October 20, 2012 at 2:40 pm |
      • BluToMe

        Thanks for the info about other images. One would think that with all the resources CNN has at its disposal, they could provide unambiguous images/video.

        October 20, 2012 at 3:48 pm |
    • Michael

      I'm pretty sure that was a meteor. I saw this from Hawaii. It was pretty spectacular.

      October 20, 2012 at 6:46 pm |
  8. Noel telles

    Can you see the shower from Las Vegas nv and what time would be the best time to watch it .. .

    October 20, 2012 at 12:51 pm |
  9. Francisco d'Anconia

    There IS NOT a New Moon tonight. The moon phase is Waxing Crescent (the New Moon was on the 15th). The New Moon sets at sunset (approximately), BY DEFINITION.

    Of course, I guess it's too much to ask for reporters to actually get their facts right. We've come to expect that our news be dumbed down.

    October 20, 2012 at 12:23 pm |
    • Mason Myatt

      They had to dumb down in order to cover the Romney campaign. However, since nature abhors a vacuum in our regular day to day lives, there is a limit to how close they will be able to get to a face to face with Romney.

      October 21, 2012 at 3:44 am |
  10. Tim Rigney

    I'm glad that the moonlight from the new moon won't be a problem since it will be setting before the peak time of the meteor shower. . . :/

    lol! :)

    October 20, 2012 at 9:30 am |
  11. Where to Look

    The meteors can potentially be seen in any area of the sky... However, for the most part, when you see one, if you were to draw a line backwards across the sky from where it came, they would all come from the same area... With this shower, they would all intersect around the constellation Orion... As such, the shower is named after a constellation near their point of origin - not necessarily where you will actually see them... The Perseids shower in August is hands down the best - last year we saw nearly 100 in less than an hour while sitting in a large dark meadow outside of Yellowstone park! Have fun!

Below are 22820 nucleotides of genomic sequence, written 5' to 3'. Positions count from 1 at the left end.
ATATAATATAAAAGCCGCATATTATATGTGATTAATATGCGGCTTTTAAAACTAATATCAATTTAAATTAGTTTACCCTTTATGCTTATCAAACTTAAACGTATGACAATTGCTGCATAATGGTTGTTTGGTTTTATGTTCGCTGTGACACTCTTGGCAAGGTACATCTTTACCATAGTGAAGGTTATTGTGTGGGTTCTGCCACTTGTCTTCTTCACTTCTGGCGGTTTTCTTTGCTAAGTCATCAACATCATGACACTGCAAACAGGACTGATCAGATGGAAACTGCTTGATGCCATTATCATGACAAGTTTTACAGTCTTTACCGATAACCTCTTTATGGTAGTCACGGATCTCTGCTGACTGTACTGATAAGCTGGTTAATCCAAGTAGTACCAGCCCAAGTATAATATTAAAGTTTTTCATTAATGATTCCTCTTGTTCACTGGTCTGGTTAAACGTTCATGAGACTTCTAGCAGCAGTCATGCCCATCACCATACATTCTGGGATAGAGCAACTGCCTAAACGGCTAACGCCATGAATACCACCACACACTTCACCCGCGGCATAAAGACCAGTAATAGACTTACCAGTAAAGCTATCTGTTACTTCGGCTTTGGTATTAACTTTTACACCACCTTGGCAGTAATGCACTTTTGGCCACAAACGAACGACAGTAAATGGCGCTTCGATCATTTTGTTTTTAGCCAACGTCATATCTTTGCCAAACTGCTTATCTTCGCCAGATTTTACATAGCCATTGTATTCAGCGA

October 20, 2012 at 7:50 am |
  12. Tina

    What would be a good time to watch for someone in st louis, MO? Thank you.

    October 19, 2012 at 11:19 pm |
    • Brian

      Tina, Peak time is around midnight PST that would be around 2:00Am Sunday in St Louis. Wishing you clear sky's and warm company.

      October 19, 2012 at 11:39 pm |
      • BluToMe

        Tina & Brian, the best viewing time does not depend on a fixed (PT, CT, etc.) time zone. The best viewing time is based on celestial mechanics. After local midnight is the best time. The Earth's west-to-east rotation makes your location "chase" the radiant of the shower as the Earth orbits the sun, thereby intercepting more particles in the shower's stream which is fixed in the Earth's orbital path.

        October 20, 2012 at 2:07 pm |
  13. ma & pa

    Reading you talk and share information about this celestial event makes smiles here. If the sky is clear in southeastern Minn., we'll be watching with you.

    October 19, 2012 at 9:24 pm |
  14. vbarton24

    cant wait I am going to be using my slr and good ol fashioned film to catch some photos